Guest post by independent publisher, Peirene Press

As part of my coverage of this year’s Republic of Consciousness Prize for Small Presses I invited a number of the publishers whose books made it onto the longlist to contribute a guest post. I am grateful to those who responded so generously as the articles and Q&As they provided offer a window into the variety of output and current state of play of the innovative publishers whose books I am always eager to read.

Today I welcome Molly from Peirene Press whose book, Soviet Milk by Nora Ikstena (translated by Margita Gailitis), I reviewed here.

The aim of Peirene Press is a simple one – to bring the best of European fiction to the UK market and expose English-speaking readers to unfamiliar authors, ideas and worlds. To do this, we specialise in publishing contemporary European novellas for the first time in English in translation. Once all this hard work is done, 50p of each sale is donated to our chosen charity (currently Basmeh and Zeitooneh, who work in refugee camps in Lebanon and Turkey) – as our publisher Meike Ziervogel says, ‘a good book should change the world for the better beyond the last page.’

I guess you could say that we are a rather niche publisher. But even we did not realise quite how niche we are until we did some digging into the statistics of translated fiction. Surprisingly, only between 3-5% of books published in the UK are works of translation. Of that only 30% are written by women authors – and so, with some quick maths we can see that translated books by women writers actually make up only 1-1.5% of our literary market!

Over the last 10 years we are pleased to say that 60% of our writers and 70% of our translators have been women. That’s already double the amount of women writers that make up the UK’s translated fiction market, and we hope that this number only continues to grow.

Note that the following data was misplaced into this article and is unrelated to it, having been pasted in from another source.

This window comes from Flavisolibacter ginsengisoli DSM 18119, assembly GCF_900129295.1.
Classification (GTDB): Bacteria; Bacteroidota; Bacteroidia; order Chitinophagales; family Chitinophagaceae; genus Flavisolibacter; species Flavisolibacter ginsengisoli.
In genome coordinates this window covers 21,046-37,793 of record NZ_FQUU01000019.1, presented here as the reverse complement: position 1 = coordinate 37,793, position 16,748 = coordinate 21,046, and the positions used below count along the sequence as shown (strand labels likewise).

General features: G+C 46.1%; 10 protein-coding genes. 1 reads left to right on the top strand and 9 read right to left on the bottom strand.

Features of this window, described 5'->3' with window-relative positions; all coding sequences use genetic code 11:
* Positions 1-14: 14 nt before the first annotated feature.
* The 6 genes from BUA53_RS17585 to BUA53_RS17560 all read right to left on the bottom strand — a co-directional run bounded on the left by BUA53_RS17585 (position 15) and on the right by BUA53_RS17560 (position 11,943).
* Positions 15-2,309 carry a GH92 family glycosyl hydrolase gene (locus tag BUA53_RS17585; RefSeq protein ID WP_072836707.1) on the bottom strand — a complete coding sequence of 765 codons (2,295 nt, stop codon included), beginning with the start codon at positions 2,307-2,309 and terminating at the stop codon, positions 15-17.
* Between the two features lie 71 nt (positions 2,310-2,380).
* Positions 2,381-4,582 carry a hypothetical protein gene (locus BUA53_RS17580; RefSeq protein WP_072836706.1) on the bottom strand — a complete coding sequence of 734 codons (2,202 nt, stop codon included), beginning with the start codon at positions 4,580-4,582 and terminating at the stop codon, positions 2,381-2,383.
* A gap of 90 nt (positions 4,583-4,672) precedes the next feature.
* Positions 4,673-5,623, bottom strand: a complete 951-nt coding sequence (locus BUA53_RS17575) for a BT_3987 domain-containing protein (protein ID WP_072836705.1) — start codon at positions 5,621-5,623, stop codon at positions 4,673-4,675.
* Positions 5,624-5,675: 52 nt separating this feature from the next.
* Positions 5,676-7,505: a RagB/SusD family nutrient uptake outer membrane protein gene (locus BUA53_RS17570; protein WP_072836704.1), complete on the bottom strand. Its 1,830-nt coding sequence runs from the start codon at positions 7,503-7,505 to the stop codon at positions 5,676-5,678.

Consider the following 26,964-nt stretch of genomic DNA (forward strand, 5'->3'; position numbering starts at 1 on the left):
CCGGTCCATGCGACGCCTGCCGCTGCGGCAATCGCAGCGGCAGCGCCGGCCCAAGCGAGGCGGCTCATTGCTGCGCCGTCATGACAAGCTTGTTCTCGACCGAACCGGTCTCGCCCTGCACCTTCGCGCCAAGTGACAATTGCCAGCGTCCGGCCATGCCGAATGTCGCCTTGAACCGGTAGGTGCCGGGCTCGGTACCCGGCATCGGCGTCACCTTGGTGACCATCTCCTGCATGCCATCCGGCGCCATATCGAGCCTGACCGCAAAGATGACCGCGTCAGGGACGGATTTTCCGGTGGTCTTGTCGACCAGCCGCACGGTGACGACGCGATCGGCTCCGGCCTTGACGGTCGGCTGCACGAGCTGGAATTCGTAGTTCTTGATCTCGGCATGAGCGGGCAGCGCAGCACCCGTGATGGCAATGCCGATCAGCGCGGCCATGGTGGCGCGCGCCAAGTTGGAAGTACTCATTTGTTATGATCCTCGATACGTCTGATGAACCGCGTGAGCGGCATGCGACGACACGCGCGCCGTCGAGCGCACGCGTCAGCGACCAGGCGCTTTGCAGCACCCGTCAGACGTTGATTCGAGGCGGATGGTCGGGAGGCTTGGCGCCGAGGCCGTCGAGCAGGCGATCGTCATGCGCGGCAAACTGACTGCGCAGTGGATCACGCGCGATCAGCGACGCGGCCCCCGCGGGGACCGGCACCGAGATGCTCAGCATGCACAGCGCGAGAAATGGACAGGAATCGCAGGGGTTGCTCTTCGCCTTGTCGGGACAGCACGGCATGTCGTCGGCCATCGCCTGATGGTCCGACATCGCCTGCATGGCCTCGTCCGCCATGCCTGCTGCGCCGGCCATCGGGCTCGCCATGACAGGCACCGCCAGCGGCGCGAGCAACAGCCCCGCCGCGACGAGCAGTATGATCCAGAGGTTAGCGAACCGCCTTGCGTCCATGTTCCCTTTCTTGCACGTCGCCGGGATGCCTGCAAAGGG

So this year our mission is even more focused. In 2019, we are only publishing books written by women.

Soviet Milk, our novel longlisted for the Republic of Consciousness Prize is an excellent example of the power of women in translation. As Jeremy Davies from Dalkey Archive Press said, Soviet Milk ‘opens up new paths not only for Latvian literature in English translation but for English literature itself.’

This makes being longlisted for the Republic of Consciousness Prize extra special. Not only are we raising the profile of small presses, but also all those women writers and translators that we have worked with for the past 10 years. We’ve been part of the 1% of the market taken up by women in translation and we couldn’t be prouder. In the future we hope to grow this unique part of the publishing industry and publish authors that would otherwise not have reached UK readers.

If this sounds like something you fancy head to peirenepress.com to get yourself some translated goodness! If you subscribe you’ll be supporting our work in the long term and you’ll also have access to our Subscriber Book Club which includes; discussions, giveaways and author Q&As!

You may keep up with all the news from Peirene Press on Twitter: @PeirenePress 

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Guest post from independent publisher, Fairlight Books

As part of my coverage of this year’s Republic of Consciousness Prize for Small presses I invited a number of the publishers whose books made it onto the longlist to contribute a guest post. I also offered to review the books should they wish to send me a copy. Throughout February I will be posting these reviews and the articles or Q&As received from the presses that responded. These offer a window into the variety of output and current state of play of the innovative publishers whose books I am always eager to read.

Today I welcome Lindsey from Fairlight whose book, Bottled Goods by Sophie van Llewyn, I will be reviewing tomorrow.

Fairlight Books is an independent publisher based in Oxford. Our aim is to promote literary fiction and quality writing by new and established authors. Literary fiction has been under threat in recent years and with our attractive books and illustration-led covers we are trying to reconnect readers to this strand of literature.

Established in 2017, we publish 7-10 titles per year, including hardback and paperback novels. For us, it’s all about quality, rather than quantity. We also publish novellas, as part of our Fairlight Moderns series.